Do you know that Amla or the Indian Gooseberry has the highest Vitamin C content among all vegetables and fruits? That it has mention in ancient Sanskrit texts, is used extensively in Ayurvedic medicine, and is considered a miracle fruit. Amla can be used to treat eye disorders, increase calcium absorption in the bones, help build strong bones, cure skin ailments, strengthen and nourish hair, promote hair growth, actually just about do anything healthy and nourishing for our bodies.
The Indian Gooseberry (Amla) also has known anti oxidant properties. Amla has been found to offer a full range of benefits from free radical scavenging, anti inflammatory properties, beneficial effect on diabetes. It is also widely used for its ability to dissolve plaques in arteries, reducing serum cholesterol levels.
Studies have also shown that even preserving in brine or pickling does not reduce the availability of vitamins, especially Vitamin C. Readers may be aware that vitamins B and C are easily destroyed when food is exposed to sunlight or heat, or excess water during cooking. So excessively cooked foods or preserved foods lose their vitamin content over time. Not so with Amla. This miracle fruit continues to dole out its health benefits even when cooked or preserved.
Despite having such a wonder fruit growing in our midst, I feel people in India do not make full use of it. We are in search of that elusive magic potion sourced from deep in the Amazon forests or some wonder drug that is shipped from a Scandinavian country. While those drugs/potions/foods may be good in them selves, I ask myself and everyone reading this – Is it wise to ignore the wealth in your backyard and seek something from far away? Are the money, effort, rising fuel costs, justified?
I, for one, am going to include more of this wonder fruit ‘Amla’ in my family’s meals. I am sure all of you have recipes from different cuisines with Amla as the main ingredient. Do share your favourite recipes with Amla in the comment section below.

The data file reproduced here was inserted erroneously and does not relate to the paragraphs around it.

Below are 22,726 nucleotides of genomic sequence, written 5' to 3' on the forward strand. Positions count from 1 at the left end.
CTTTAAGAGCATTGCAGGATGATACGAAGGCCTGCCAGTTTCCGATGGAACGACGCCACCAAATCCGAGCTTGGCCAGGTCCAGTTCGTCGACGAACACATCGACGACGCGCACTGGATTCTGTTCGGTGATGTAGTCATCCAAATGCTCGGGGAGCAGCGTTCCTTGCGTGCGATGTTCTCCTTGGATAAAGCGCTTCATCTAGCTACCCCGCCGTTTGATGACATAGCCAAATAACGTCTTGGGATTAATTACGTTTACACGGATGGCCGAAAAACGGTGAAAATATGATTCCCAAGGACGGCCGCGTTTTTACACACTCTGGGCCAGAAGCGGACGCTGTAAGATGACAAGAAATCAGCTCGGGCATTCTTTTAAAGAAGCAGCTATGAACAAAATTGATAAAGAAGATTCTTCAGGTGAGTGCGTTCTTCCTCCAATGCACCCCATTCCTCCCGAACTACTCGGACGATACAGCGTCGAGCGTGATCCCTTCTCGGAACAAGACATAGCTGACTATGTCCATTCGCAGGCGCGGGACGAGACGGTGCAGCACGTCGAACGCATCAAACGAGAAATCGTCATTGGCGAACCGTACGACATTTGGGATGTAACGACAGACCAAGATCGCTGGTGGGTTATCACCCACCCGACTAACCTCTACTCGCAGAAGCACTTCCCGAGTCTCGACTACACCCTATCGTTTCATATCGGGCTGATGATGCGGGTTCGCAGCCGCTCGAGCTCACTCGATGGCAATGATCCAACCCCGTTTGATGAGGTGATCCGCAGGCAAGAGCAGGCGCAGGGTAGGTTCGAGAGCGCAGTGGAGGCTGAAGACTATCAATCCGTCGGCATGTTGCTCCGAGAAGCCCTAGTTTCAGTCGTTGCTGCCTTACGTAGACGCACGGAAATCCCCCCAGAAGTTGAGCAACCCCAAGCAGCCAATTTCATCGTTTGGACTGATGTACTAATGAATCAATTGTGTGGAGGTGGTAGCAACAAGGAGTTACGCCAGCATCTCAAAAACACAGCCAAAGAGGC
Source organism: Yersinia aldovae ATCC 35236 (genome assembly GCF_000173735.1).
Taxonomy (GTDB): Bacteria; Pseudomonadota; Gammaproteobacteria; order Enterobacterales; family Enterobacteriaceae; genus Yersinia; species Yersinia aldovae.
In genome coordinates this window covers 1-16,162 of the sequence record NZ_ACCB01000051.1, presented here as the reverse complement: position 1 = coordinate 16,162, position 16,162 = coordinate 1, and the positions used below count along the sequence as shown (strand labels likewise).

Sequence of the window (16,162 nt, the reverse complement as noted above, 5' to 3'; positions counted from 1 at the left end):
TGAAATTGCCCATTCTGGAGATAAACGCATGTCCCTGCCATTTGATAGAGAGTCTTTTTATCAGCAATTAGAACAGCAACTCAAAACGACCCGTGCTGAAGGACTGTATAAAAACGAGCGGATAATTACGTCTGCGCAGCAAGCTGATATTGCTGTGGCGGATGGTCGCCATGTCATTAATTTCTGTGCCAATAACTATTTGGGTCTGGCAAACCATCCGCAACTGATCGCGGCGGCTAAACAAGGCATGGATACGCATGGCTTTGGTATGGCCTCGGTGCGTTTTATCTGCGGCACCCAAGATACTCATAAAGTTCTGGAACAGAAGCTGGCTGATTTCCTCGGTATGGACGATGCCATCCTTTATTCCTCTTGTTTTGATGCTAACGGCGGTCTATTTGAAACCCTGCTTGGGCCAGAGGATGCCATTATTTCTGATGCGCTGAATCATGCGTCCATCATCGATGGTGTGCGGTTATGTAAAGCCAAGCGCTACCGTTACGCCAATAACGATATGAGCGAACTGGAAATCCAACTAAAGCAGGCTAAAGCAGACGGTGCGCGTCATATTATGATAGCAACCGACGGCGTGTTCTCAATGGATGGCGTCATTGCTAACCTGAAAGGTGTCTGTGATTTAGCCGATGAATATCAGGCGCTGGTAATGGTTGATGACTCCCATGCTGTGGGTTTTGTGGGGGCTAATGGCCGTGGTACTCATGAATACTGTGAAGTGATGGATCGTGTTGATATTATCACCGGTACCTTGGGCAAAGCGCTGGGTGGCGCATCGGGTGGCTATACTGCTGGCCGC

Here is one simple, really quick, tongue tickling recipe with Amla. Perks up any meal and loads you up with its nutrients. Go on. Try it out.
- Does NOT contain gluten, lactose, nuts, corn, soya.
- Suitable for people with gluten or lactose intolerance, or nut allergy.
Preparation Time – 10 minutes, Cooking Time – 5 minutes, Serves – 4-6
You Need -
Cookware – Small wok, Mixer grinder
- 4-5 Amla fruits
- 2 tbsp fresh grated coconut
- 3-4 green chillies
- 1/2 cup skim milk curd
- 1/4 tsp salt
For Seasoning -
- 1/4 tsp oil
- a pinch mustard seeds
- a pinch fenugreek seeds
- a pinch asafoetida
- 3 curry leaves
- 1/2 red chilli (optional)
- Rinse the Amla well. Cut incisions along the segments. Pull out the flesh and discard the seeds.
- Grind along with coconut, green chilli, and part of the curd to make a paste. Grind more than a coarse paste but stop short of a fine paste. Add the rest of the measured curd and whip along with the paste.
- Heat oil in a small wok/kadai/fry pan.
- Add ingredients for seasoning in order. When mustard crackles, pour in the ground mixture, and add salt. Simmer until the liquid foams up. Do not boil this mixture. Keep stirring over medium heat for it to cook lightly.
- Remove to serving bowl and enjoy with hot phulkas, or steamed rice, a dal and some stir fried vegetables.